The Mississippi flag was taken down at the state’s public university Monday morning, after student leaders, faculty and staff called for its removal because of its prominent Confederate emblem.
It was a dramatic change for a university long proud of its southern traditions and ties to the Confederacy, a school that closed down entirely during the Civil War when nearly all of its students enlisted, and one that was at the center of a seminal moment in the civil rights movement.
It’s part of a debate playing out across the South over the Confederate symbols that for some represent Southern heritage but for others are just shorthand for slave ownership and racism.
“As Mississippi’s flagship university, we have a deep love and respect for our state,” University of Mississippi’s interim chancellor Morris Stocks said in a statement Monday. “Because the flag remains Mississippi’s official banner, this was a hard decision.
“I understand the flag represents tradition and honor to some. But to others, the flag means that some members of the Ole Miss family are not welcomed or valued. That is why the university faculty, staff and leadership have united behind this student-led initiative.”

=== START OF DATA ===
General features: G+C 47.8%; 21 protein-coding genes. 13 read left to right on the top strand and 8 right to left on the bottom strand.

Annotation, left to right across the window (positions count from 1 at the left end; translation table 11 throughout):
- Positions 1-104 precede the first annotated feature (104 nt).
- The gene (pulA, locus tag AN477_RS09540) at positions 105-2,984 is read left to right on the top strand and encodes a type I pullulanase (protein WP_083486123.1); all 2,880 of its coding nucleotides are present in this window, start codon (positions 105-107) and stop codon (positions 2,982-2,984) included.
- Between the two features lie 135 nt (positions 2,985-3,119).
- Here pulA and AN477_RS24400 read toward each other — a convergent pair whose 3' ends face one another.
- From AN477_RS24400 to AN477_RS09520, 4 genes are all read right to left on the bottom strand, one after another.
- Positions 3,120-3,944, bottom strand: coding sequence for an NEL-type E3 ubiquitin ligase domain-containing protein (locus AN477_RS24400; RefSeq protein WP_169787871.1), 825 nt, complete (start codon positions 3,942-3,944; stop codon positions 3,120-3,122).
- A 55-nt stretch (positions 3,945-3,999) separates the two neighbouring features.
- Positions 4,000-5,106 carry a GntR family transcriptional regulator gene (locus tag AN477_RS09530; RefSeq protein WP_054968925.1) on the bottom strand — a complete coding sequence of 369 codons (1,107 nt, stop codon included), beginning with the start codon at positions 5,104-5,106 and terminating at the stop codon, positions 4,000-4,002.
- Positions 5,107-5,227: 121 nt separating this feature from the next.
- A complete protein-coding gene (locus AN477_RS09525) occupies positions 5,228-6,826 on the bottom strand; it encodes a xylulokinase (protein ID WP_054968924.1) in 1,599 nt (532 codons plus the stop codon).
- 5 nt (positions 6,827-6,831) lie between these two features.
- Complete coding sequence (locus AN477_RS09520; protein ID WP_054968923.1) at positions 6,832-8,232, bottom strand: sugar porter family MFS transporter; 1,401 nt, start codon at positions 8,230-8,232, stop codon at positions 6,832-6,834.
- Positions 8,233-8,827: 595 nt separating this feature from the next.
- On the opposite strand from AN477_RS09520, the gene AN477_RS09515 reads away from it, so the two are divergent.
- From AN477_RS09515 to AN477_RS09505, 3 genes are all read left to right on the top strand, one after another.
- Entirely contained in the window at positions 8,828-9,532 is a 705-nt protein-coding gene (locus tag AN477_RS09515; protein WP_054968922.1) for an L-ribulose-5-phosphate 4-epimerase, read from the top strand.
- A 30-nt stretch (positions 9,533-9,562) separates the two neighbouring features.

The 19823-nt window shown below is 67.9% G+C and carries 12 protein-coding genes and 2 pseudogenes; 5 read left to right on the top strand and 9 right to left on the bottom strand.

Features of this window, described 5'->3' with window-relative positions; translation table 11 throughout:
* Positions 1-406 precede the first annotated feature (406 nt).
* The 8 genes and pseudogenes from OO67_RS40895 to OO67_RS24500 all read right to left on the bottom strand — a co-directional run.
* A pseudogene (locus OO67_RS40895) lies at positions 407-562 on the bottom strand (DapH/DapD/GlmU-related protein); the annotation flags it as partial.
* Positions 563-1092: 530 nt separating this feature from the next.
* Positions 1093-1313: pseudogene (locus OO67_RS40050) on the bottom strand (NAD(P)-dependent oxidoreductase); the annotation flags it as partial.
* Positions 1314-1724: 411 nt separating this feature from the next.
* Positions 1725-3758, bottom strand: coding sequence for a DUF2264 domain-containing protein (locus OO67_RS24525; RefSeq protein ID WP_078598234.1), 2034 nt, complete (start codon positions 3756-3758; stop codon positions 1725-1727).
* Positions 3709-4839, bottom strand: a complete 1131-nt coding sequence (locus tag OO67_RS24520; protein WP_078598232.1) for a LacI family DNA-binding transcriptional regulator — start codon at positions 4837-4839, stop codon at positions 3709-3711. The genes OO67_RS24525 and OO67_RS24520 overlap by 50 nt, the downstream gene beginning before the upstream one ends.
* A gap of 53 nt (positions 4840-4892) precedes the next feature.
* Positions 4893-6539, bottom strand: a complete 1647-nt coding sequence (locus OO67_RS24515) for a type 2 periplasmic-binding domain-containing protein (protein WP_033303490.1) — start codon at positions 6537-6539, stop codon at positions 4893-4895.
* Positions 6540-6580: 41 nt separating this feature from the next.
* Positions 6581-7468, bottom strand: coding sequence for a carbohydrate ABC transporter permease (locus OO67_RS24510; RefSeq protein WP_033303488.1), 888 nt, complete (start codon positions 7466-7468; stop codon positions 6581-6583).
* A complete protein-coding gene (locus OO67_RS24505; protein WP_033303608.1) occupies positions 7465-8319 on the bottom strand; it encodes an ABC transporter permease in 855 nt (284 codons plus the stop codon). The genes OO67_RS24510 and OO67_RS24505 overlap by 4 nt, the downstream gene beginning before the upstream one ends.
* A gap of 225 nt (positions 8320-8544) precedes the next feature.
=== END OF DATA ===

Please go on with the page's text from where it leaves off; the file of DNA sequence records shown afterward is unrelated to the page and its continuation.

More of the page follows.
Ole Miss police officers lowered it as the campus opened, and folded it for storage in the archives along with the written resolutions from campus groups.
Last week, the student government called on university leaders to remove the flag after a three-hour debate. Within days, the Faculty Senate, the Graduate Student Council and the Staff Council had passed similar resolutions.
The Mississippi Division of the Sons of Confederate Veterans did not immediately respond to a request for comment Monday.
Cornell William Brooks, president and chief executive officer of the NAACP, congratulated the students for their courage and success. “It is with confident voices and persistent action that the students, particularly the University of Mississippi student chapter of the NAACP, led the call for the flag to come down,” he said in a statement. “The lowering of the flag shows that the voices of today’s youth and leaders matter more than traditions and notions of heritage at Mississippi’s public universities.”
It hasn’t been easy to change Ole Miss; its past is deeply embedded.
In 1861, nearly all of its students left the university to fight for the Confederacy, many of them in a celebrated unit known as the University Greys. “They cast such a long shadow on this university,” said David Sansing, professor emeritus of history at Ole Miss.
The chancellor at the time pleaded with the governor not to allow these bright young students to enlist; so did Jefferson Davis. He wrote, “‘Sending these boys off to war it is like grinding the seed corn of the republic,’ “Sansing said. “We lost a generation of young men in that war.”
During the war the campus had a hospital for wounded soldiers, and a cemetery.
None of the University Greys came back to the university. Almost all died.